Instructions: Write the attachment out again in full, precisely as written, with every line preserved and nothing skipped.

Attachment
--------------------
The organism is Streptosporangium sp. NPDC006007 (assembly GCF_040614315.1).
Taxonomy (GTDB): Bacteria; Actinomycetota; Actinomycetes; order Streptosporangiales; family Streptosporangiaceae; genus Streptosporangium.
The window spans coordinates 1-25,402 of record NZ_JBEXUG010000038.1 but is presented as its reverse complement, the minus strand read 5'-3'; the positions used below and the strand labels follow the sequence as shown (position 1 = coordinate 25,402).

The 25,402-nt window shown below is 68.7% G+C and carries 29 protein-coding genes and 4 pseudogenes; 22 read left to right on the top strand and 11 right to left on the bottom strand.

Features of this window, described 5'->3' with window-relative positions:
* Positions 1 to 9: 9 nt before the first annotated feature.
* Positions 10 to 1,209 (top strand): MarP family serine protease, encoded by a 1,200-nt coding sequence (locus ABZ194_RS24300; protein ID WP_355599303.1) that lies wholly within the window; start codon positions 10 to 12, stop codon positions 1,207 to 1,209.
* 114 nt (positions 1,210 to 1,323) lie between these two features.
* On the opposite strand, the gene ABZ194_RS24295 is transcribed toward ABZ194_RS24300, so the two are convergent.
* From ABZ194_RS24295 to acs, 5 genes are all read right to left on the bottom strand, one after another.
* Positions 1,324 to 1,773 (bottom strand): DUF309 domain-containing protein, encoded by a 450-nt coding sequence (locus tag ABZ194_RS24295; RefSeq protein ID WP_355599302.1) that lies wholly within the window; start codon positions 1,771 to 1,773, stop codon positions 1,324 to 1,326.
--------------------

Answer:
The organism is Streptosporangium sp. NPDC006007 (assembly GCF_040614315.1).
Taxonomy (GTDB): Bacteria; Actinomycetota; Actinomycetes; order Streptosporangiales; family Streptosporangiaceae; genus Streptosporangium.
The window spans coordinates 1-25,402 of record NZ_JBEXUG010000038.1 but is presented as its reverse complement, the minus strand read 5'-3'; the positions used below and the strand labels follow the sequence as shown (position 1 = coordinate 25,402).

The 25,402-nt window shown below is 68.7% G+C and carries 29 protein-coding genes and 4 pseudogenes; 22 read left to right on the top strand and 11 right to left on the bottom strand.

Features of this window, described 5'->3' with window-relative positions:
* Positions 1 to 9: 9 nt before the first annotated feature.
* Positions 10 to 1,209 (top strand): MarP family serine protease, encoded by a 1,200-nt coding sequence (locus ABZ194_RS24300; protein ID WP_355599303.1) that lies wholly within the window; start codon positions 10 to 12, stop codon positions 1,207 to 1,209.
* 114 nt (positions 1,210 to 1,323) lie between these two features.
* On the opposite strand, the gene ABZ194_RS24295 is transcribed toward ABZ194_RS24300, so the two are convergent.
* From ABZ194_RS24295 to acs, 5 genes are all read right to left on the bottom strand, one after another.
* Positions 1,324 to 1,773 (bottom strand): DUF309 domain-containing protein, encoded by a 450-nt coding sequence (locus tag ABZ194_RS24295; RefSeq protein ID WP_355599302.1) that lies wholly within the window; start codon positions 1,771 to 1,773, stop codon positions 1,324 to 1,326.